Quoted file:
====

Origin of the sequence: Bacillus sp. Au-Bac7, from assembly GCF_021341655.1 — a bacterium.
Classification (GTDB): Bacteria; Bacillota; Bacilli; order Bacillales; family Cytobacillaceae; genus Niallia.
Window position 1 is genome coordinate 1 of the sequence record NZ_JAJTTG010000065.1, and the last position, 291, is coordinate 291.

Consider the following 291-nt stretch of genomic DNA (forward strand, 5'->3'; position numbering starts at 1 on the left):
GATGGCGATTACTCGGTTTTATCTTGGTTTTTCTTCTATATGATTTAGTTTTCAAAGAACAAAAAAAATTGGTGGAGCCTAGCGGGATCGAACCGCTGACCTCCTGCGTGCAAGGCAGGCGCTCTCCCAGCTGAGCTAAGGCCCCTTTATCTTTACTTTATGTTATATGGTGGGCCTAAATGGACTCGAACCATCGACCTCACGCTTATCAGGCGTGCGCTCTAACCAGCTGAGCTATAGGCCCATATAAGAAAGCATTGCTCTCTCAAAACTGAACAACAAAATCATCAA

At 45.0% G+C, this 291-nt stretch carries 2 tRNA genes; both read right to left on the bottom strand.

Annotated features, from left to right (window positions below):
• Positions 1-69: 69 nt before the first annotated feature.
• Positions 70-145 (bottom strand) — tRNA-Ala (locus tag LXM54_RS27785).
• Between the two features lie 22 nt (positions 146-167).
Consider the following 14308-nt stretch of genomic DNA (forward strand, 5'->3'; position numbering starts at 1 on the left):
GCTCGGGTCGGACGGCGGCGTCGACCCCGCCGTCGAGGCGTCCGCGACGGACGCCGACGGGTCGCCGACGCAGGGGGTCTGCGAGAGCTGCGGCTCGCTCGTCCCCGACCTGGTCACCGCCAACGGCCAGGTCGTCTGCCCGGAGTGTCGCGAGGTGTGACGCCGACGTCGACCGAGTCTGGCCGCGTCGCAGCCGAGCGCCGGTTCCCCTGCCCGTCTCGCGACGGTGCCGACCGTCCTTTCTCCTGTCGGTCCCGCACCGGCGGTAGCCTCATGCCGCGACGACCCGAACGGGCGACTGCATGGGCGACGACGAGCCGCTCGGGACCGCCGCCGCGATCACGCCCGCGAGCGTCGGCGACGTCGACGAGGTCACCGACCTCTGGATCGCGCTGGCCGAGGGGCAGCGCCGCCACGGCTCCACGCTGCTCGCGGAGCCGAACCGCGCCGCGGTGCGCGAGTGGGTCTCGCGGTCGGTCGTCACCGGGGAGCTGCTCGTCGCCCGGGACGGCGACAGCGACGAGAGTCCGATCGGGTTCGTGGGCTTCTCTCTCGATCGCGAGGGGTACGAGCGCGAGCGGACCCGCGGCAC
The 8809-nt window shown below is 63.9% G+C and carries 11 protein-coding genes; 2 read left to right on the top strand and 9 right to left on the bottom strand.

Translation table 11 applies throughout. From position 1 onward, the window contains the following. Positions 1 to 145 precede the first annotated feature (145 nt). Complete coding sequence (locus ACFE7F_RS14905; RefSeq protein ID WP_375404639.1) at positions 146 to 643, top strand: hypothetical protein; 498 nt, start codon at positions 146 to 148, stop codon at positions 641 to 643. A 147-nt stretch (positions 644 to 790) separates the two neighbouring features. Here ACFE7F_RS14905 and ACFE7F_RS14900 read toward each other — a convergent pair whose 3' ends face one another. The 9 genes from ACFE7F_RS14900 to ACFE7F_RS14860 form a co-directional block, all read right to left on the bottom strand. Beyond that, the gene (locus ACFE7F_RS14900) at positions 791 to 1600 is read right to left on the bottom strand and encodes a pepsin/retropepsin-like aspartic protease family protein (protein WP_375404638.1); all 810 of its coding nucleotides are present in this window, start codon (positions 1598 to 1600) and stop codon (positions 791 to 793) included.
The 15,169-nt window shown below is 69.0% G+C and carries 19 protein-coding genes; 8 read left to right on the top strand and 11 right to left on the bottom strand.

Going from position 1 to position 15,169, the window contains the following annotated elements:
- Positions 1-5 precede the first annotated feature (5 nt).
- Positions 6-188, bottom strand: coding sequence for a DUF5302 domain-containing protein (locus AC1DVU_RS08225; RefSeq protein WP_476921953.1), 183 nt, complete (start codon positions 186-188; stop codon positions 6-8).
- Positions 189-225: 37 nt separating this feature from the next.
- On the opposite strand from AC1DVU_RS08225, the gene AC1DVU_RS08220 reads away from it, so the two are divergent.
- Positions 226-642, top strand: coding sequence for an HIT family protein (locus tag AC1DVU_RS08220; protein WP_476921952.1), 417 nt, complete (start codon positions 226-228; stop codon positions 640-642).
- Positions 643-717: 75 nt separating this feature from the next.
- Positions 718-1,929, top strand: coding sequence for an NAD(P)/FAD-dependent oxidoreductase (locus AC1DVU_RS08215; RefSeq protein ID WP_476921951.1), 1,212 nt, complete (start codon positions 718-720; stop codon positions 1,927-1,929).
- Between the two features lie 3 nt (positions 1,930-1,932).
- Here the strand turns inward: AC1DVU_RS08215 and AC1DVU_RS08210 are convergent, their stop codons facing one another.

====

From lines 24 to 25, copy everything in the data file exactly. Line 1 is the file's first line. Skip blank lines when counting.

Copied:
- Between the two features lie 3 nt (positions 1,930-1,932).
- Here the strand turns inward: AC1DVU_RS08215 and AC1DVU_RS08210 are convergent, their stop codons facing one another.